I am so sorry that you are here, but know you found a great group of people here. I don't think I would be sane had it not been for the support I have found here. 

Sammy2067's picture
Posts: 5
Joined: Jul 2018

thanks guys!  Hearing other stories is just incredible in helping to make sense of it all!  I appreciatd everyoines advice and thoughts.

SandiaBuddy's picture
Posts: 1172
Joined: Apr 2017

With your bad reaction to Oxi, it would not be surprising if the Capi gets to you as well.  Work assertively with your oncologist to adjust the dose to minimize the side effects.  You might want to read old posts to see what side effects to expect.  One piece of advice that worked for me was to use a heavy lotion (Eucerin for me) on your hands and feet.  The Capi sneaks up on you after a while, so watch out for it.  In the end I took about a 1/2 daily dose for four months.  Sorry you are here and good luck to you.

darcher's picture
Posts: 298
Joined: Jun 2017

  I had stage 3 as well and thanks for posting the note on it being well differentiated.  I had that too but couldn't remember the name for it. Chemo does that, makes you forget things and I knew I had 3 pluses coming out of surgery with that being one of them. 

  Xeloda has so many side affects and depending on the dose and general makeup of the person it could be next to nothing or beyond terrible. I had to have my dosage lowered for the follow up chemo.  They had me taking 3450 mg a day and droped it to 3000.  I just couldn't handle the exra 3 150 mg pills in the evening.  My feet would hurt so bad in the morning I couldn't stand without waiting at least a minute for things to calm down.  Dropping the 450 made that mostly go away. I still have a little touch of it to this day in my feet and hands.  That was back in January through late April.  Anyhow, stay the course and know that you're in our prayers and thoughts.


Mikenh's picture
Posts: 779
Joined: Oct 2017

I tolerated Xeloda well too but I think that the last four rounds put me in the longer-term neuropathy group. If it is going away, it is going away very, very slowly. It's very light in the hands and moderate in the toes. I can function with it but I'd rather not have to.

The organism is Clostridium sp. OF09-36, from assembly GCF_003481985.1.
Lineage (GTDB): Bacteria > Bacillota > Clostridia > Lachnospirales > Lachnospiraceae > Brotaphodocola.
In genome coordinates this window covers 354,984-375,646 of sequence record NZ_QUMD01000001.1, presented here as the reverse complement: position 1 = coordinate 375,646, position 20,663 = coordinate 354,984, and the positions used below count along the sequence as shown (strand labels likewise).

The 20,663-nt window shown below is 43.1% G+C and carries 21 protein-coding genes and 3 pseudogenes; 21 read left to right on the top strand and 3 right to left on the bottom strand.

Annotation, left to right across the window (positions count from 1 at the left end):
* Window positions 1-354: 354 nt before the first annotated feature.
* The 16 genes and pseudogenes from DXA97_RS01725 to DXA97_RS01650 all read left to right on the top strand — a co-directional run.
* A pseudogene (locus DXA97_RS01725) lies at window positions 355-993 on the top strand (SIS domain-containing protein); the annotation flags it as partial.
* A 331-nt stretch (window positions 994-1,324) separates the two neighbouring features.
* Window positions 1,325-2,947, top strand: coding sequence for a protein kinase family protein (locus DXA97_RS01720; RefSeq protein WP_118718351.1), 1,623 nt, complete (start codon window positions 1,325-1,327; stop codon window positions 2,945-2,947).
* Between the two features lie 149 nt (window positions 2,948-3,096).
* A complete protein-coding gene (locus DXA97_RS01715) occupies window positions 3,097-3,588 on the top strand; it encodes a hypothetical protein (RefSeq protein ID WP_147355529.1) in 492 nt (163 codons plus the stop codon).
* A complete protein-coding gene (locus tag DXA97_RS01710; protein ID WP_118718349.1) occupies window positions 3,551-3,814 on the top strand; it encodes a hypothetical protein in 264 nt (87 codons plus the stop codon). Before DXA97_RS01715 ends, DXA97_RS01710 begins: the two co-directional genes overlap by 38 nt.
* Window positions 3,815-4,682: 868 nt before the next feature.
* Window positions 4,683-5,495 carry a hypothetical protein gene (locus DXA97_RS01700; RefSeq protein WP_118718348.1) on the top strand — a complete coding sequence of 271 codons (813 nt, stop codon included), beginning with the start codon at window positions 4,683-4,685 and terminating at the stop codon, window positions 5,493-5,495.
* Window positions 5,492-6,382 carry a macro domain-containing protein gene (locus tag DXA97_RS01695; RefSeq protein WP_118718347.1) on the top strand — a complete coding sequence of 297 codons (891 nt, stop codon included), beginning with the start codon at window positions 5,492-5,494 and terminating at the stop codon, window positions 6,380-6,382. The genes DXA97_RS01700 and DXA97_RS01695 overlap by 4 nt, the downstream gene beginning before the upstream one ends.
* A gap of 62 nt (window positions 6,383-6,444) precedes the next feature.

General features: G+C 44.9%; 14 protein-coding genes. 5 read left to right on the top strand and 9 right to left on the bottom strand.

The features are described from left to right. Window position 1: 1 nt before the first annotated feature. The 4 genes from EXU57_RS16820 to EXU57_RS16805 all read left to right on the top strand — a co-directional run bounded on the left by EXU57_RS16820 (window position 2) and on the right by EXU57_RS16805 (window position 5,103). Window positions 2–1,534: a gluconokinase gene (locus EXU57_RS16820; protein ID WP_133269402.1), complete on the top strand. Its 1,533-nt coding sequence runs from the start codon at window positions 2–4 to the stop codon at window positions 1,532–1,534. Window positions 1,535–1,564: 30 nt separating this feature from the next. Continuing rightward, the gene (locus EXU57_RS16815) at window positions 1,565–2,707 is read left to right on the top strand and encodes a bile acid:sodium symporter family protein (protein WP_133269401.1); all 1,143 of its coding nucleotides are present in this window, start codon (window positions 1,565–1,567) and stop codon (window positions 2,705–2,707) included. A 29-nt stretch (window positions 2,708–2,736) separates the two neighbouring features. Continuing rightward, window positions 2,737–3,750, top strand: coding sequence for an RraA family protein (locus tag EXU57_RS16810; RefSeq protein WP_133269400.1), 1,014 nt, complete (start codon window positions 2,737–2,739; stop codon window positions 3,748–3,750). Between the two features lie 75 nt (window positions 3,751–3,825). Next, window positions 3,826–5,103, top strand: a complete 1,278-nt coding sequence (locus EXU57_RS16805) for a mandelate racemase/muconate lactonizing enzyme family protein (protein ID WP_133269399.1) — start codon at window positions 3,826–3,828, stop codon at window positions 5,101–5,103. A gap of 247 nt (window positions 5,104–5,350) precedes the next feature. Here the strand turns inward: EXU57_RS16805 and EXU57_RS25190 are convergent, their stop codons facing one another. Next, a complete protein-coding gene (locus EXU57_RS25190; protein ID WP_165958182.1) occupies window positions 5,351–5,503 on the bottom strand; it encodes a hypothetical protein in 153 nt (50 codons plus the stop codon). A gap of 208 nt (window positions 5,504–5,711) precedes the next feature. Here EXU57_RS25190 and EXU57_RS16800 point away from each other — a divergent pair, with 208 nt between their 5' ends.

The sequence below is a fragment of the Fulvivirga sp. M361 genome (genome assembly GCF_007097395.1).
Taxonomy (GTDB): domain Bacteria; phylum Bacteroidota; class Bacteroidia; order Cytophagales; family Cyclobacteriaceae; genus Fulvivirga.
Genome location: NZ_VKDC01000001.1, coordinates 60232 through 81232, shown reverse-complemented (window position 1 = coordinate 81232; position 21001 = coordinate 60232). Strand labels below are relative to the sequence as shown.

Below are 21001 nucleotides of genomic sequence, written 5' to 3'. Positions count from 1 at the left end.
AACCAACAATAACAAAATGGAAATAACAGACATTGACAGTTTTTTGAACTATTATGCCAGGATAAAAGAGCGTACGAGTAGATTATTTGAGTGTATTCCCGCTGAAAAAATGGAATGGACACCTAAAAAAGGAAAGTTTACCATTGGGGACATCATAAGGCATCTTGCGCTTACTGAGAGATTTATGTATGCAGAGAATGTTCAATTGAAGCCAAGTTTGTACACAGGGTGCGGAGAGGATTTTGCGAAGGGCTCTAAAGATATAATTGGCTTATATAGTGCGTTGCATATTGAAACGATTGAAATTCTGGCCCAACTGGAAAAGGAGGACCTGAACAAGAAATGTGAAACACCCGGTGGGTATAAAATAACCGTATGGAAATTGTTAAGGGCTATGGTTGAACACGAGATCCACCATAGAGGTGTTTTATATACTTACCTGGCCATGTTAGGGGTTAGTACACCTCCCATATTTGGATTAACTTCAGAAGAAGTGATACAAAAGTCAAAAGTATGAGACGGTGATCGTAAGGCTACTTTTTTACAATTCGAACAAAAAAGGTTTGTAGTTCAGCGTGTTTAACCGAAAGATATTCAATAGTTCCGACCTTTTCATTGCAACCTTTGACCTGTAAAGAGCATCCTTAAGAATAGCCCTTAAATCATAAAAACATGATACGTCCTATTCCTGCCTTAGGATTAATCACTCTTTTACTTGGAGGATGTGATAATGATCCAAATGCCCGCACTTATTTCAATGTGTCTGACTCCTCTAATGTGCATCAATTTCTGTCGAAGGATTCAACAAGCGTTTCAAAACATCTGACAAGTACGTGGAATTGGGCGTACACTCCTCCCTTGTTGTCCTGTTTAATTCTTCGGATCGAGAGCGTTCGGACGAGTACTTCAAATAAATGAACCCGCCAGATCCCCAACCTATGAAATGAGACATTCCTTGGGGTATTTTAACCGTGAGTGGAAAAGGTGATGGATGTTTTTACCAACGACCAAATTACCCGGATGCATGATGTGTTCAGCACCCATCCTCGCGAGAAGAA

Canadian Sandy's picture
Canadian Sandy
Posts: 700
Joined: Jul 2016

I had a bad reaction to irinotecan but tolerated the xeloda well. 


Posts: 197
Joined: Jul 2018

"If I had caught it sooner"... I totally understand that one as well.  I am 51, with a 10 year old and a 12 year old.  I went in for colonoscopy one day after my 51st birthday.  Originally diagnosed with stage 2a anal cancer, but then went to stage 3 after my PET scan.   I knew that I should have gone in a little earlier.  (I had some symptoms that should have had me in the doctor's office a 4-5 months earlier), and of course, I kick myself now for not getting right after I turned 50.  But this was exactly the last health issue I would have ever expected.  And really, how many people really go get a colonscopy when they first turn 50????  (Not my twin sister, and she is a doctor.  But I am all over her case now to get it done. )

And if you had gone in too early and they missed it during that colonscopy, you might be even worse off if you waited for a second colonoscopy in 10 years because it could have grown in that 10 year period.   

It is just so easy to put off health issues when you are busy with work and family.  I am glad that you caught it early!  Best wishes for  a speedy and complete cure.